Body Found in Colorado Identified as Missing 3-Year-Old Special Needs Boy
USLorenz Duchamps

The body of a toddler who was recovered from a Colorado river on July 3 has been positively identified as a special needs child who disappeared last month near an apartment complex in Eagle County, authorities said.

The Eagle County Coroner’s Office released a statement Wednesday saying that Sebastian Rodriguez Castro’s cause of death is “consistent with drowning” and the manner is accidental.

“I thank the community for being patient as we followed this Office’s process for confirming the identity of a recovered body,” County Coroner Kara Bettis said in the release. “We hope this announcement brings closure to the family and a measure of healing to our caring community.”

The coroner’s office said the identification of Castro “concludes the investigation” and no further statements will be issued regarding the missing child’s case.

The search for the toddler involved over 500 volunteers and first-responders from over 30 emergency service agencies who spent countless hours searching for him around Eagle River, which is located close to the apartment complex he went missing from on June 5.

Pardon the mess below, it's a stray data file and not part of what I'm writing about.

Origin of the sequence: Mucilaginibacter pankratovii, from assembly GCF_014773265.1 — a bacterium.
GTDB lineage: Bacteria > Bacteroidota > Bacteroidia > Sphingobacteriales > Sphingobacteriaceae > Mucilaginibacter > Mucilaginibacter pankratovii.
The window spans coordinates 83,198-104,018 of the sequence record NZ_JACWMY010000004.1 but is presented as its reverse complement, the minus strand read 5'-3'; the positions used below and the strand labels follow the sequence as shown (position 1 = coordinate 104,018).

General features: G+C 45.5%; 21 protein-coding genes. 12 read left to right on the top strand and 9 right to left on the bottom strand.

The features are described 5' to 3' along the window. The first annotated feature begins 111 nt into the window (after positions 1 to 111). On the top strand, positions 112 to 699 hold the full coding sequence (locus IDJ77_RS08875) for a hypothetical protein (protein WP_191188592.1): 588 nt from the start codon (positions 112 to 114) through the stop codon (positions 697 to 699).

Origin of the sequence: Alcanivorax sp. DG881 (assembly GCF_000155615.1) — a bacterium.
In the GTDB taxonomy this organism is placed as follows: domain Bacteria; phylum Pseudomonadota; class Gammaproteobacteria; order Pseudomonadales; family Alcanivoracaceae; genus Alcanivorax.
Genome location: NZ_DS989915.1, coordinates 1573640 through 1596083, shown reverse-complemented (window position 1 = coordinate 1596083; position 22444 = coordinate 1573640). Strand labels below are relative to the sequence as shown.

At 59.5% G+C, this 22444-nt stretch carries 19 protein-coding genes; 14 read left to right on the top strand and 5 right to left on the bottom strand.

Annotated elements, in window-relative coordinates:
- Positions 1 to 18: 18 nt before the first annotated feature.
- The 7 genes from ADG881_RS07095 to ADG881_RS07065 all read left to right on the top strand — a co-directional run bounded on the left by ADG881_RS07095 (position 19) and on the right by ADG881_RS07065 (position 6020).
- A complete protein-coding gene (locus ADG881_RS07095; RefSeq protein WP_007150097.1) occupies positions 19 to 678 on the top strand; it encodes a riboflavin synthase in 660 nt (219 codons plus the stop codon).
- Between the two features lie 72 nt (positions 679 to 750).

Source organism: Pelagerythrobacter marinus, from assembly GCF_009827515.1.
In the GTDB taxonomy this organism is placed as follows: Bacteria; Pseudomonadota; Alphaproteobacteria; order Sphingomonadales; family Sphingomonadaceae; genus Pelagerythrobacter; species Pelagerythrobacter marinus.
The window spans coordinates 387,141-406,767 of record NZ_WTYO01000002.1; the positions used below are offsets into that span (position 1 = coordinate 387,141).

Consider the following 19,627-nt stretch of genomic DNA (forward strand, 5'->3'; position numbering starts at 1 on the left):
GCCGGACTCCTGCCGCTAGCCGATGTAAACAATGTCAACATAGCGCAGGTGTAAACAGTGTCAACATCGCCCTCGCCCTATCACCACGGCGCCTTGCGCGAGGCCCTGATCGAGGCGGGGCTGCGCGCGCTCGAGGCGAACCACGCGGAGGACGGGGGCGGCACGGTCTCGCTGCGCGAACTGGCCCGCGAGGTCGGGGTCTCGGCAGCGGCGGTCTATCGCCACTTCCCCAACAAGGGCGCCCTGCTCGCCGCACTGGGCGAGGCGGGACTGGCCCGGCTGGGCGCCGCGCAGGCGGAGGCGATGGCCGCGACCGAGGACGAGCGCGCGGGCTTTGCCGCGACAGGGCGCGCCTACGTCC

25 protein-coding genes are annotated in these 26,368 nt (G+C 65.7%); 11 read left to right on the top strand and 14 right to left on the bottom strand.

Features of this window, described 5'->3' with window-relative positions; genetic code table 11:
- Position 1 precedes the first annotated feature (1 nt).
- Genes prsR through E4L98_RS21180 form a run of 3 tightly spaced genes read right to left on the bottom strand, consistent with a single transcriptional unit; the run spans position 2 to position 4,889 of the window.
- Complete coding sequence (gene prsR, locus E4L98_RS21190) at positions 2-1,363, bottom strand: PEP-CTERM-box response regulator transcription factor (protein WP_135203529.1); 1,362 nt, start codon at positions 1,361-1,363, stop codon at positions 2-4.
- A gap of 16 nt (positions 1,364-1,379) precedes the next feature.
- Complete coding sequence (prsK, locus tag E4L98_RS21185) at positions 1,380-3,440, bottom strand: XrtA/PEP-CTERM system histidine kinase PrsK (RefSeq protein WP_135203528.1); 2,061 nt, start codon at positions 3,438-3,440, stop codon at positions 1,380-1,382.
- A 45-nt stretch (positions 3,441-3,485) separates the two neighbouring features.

Days of search attempts near surrounding areas were unsuccessful at the time, officials said. Castro was located last week just east of Dotsero—a town in western Eagle County. His body was recovered more than 10 miles downriver from the area he went missing, the Eagle County Sheriff’s Office (ECSO) said.

Officials said they are “tremendously grateful” for the community, volunteers, and first-responders who have donated their time and resources to the search.

“Officials are asking that the family’s privacy be respected during this extremely difficult time,” the office wrote. “The family expressed their gratitude for the efforts to find Sebastian and the outpouring of community support.”

Extensive Search Efforts

Multiple agencies launched a massive search for the boy that involved ground searchers, helicopters, drone teams, trained search and rescue dog teams, water rescue teams, the FBI, and a 24-hour tip line for leads on Castro’s location.

“Land-based searches have been extensive, both in town and all surrounding areas,” ECSO officials said at the time.

Some parts of Eagle River that the Vail Mountain Rescue team searched had multiple spots where conditions were too dangerous, and the team had to wait until water levels subside.

“The search is slow and time consuming, as evidenced by these photos, which show the types of river hazards they have encountered over the past several days,” the ECSO wrote in a release.

On June 9, a second trained dog team was deployed near several locations around the river, the office added.